The Times of London is reporting that News Corporation has been in discussions around swapping MySpace with Yahoo! in return for a 30 percent stake in the "enlarged group."
It also suggests that the talks could collapse after the departure of former Yahoo CEO Terry Semel earlier this week.
TechCrunch's Duncan Riley deconstructs the Facebook v. MySpace conundrum (structured vs. unstructured, GenX/Y vs. Tweens, etc.) , suggesting that strategically a Yahoo/MySpace tie-up may not make sense, but that the numbers could add up.
BuzzMachine's Jeff Jarvis believes this is what could focus them (Yahoo!) as "a social media company." They'd have services like "email, Flickr, Del.icio.us, chat, personalization, RSS," but these could "become aps (sic) in a larger social world of MySpace and beyond."
Such apps could become widgets, which could also become portable to virtually any other location on the Web.
Me likey the syndication strategy -- the emerging Web is about services, not destinations -- and the more useful services developed by Yahoo, Google, and others, the more advertising and marketing dollars that will flow to those properties.
Will the old new media meet the new old media to make the new new media more viable?
But hey, what about that $1B search deal announced last August between Fox Interactive Media and Google. You know, the one where Google has an exclusive for search across MySpace???![Read More]
Todd "Turbo" Watson -- IBM Corporation
Matching: myspace X
Well well well, in the time it took me to drive from one end of the Strip to the other, to the Mandalay Bay Convention Center where The Cable Show is being held, Valleywag reported that Photobucket will be acquired by acquisition-hungry News Corp's MySpace.
We heard most recently from these two when MySpace wouldn't play nice and let the nice little Photobucket streams into the MySpace walled garden after several Photobucket streamers started placing video ads for the new "Superman 3" movie into their streams.
(Apparently, the advertising helped! At least in its own little way: Spidey 3 brought in a cool $148 million over the weekend.)
TechCrunch says the deal's for real. Matt Ingram says the deal makes sense.
Turbo's Take: If a picture's worth a thousand words, a full-on firehose stream of a few million of them has gotta be worth $250 million.
Can't we all just get along?
Apparently, we can.
Mashable is reporting that Photobucket and MySpace have now kissed and made up, with Photobucket video embeds once again working on MySpace pages after being forced to stand in a virtual corner for the past two weeks.
But Mike Arrington wants to know "who blinked first and why," explaining that Alexa data suggests Photobucket got a PR boost from the controversy as opposed to what many would have expected to be a significant traffic decline.
Bad news is apparently better than no news at all.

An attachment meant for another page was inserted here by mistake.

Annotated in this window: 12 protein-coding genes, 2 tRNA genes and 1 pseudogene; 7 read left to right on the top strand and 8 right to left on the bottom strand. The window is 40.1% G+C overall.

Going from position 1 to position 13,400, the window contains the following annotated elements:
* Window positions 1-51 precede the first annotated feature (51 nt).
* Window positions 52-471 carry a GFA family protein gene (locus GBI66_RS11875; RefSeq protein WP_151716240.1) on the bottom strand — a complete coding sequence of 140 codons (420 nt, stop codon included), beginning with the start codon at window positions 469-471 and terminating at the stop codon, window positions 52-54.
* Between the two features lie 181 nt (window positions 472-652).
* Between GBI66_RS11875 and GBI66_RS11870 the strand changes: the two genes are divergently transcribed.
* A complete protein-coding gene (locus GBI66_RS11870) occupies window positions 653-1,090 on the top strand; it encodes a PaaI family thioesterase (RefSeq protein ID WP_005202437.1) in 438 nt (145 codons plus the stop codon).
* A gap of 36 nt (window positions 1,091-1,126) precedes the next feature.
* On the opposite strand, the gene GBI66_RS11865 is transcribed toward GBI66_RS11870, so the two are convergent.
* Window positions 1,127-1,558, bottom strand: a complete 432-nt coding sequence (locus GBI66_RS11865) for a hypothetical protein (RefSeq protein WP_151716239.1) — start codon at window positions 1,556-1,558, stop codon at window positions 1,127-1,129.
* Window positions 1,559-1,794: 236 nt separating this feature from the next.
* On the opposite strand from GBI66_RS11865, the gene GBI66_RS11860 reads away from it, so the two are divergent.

Speaking of PR, DoubleClick is going on a rebranding offensive with an excellent example of new media communications online via a site called "Nervecenter," complete with chic video interviews with CEO David Rosenblatt, who speaks about the new new DoubleClick and the opportunity ahead for "redefining the digital space."
Alas, the redefinition does not seem to have been redefined prior to the announcement of Google's intended acquisition of DoubleClick, which means there's no lipstick to be found anywhere on the "Nervecenter" site about the looming privacy pig...or was that an elephant???
In any case, the "Nerve Center" is (mostly) very well executed -- long on style, shorter on substance -- but struck a nerve with me by not having any RSS feeds in sight?
What does one have to do to get a subscription around here? Drop a cookie?[Read More]
MySpace is attempting to lure the wisdom of crowds as they try and take on Google News and Digg.
The TimesOnline is reporting that MySpace is going into the news business with a service that will scour the Internet for news and let users vote and rank and rate the most popular ones.
But MySpace is owned by News Corp...aren't they already in the news business?
Might MySpace's real motive be to get into the portal business?
Only time -- and a contracting or expanding ad rate card -- will tell.[Read More]
MySpace exerted its alpha social network dominance overnight when it began blocking all Photobucket users from posting their videos to their MySpace pages.
As Mike Arrington reported on TechCrunch, "This is a major blackout, affecting millions of embedded videos." And yet, interestingly, videos from other competitors like YouTube "are still working fine."
Photobucket has become a massive create hub for building and sharing photos, graphics, slideshows, and videos to Web sites everywhere (they recently added a "Video Uploader" capability that allows users to submit video via their Webcam...scary, I know...that video you make for Grandma will never be the same).
A lot of folks aren't very happy about this situation, but Robert Scoble observes that you essentially get what you pay for when you use a free hosted service like MySpace. You sign up for the Ts and Cs, they can block services such as videos from Photobucket. Scoble suggests this will "chill investment in parasitic services for MySpace."
Although from a PR perspective, one ponders whether MySpace might have given its millions of users (many many many of whom are Photobucket users) some advance notice (I didn't get an email) about the block.
No use sending the MySpace Photobucket video natives off into the cyber jungle in a complete tizzy.
"Get your camcorders fired up, folks, we're going shootin'!"
As the MySpace "About Us" page indicates, you can "...create a private community on MySpace and you can share photos, journals, and interests with your growing network of mutual friends!"
But please, no videos....at least, none from Photobucket.[Read More]